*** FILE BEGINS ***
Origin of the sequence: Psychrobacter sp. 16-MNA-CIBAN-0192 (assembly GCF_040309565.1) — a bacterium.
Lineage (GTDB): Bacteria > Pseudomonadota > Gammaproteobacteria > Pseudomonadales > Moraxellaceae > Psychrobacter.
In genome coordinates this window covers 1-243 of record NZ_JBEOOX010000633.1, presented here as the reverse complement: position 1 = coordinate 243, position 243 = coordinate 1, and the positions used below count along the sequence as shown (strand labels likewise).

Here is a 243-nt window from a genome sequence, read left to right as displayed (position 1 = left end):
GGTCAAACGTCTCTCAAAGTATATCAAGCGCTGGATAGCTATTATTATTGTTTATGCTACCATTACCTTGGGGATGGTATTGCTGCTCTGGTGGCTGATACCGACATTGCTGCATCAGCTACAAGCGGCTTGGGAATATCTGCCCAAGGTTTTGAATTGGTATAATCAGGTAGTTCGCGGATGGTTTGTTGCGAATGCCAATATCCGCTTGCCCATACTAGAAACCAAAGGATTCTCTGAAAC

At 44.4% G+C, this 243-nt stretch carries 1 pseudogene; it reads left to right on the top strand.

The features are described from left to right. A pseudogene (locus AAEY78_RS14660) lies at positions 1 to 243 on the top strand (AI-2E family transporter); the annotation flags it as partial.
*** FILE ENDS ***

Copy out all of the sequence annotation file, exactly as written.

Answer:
Origin of the sequence: Psychrobacter sp. 16-MNA-CIBAN-0192 (assembly GCF_040309565.1) — a bacterium.
Lineage (GTDB): Bacteria > Pseudomonadota > Gammaproteobacteria > Pseudomonadales > Moraxellaceae > Psychrobacter.
In genome coordinates this window covers 1-243 of record NZ_JBEOOX010000633.1, presented here as the reverse complement: position 1 = coordinate 243, position 243 = coordinate 1, and the positions used below count along the sequence as shown (strand labels likewise).

Here is a 243-nt window from a genome sequence, read left to right as displayed (position 1 = left end):
GGTCAAACGTCTCTCAAAGTATATCAAGCGCTGGATAGCTATTATTATTGTTTATGCTACCATTACCTTGGGGATGGTATTGCTGCTCTGGTGGCTGATACCGACATTGCTGCATCAGCTACAAGCGGCTTGGGAATATCTGCCCAAGGTTTTGAATTGGTATAATCAGGTAGTTCGCGGATGGTTTGTTGCGAATGCCAATATCCGCTTGCCCATACTAGAAACCAAAGGATTCTCTGAAAC

At 44.4% G+C, this 243-nt stretch carries 1 pseudogene; it reads left to right on the top strand.

The features are described from left to right. A pseudogene (locus AAEY78_RS14660) lies at positions 1 to 243 on the top strand (AI-2E family transporter); the annotation flags it as partial.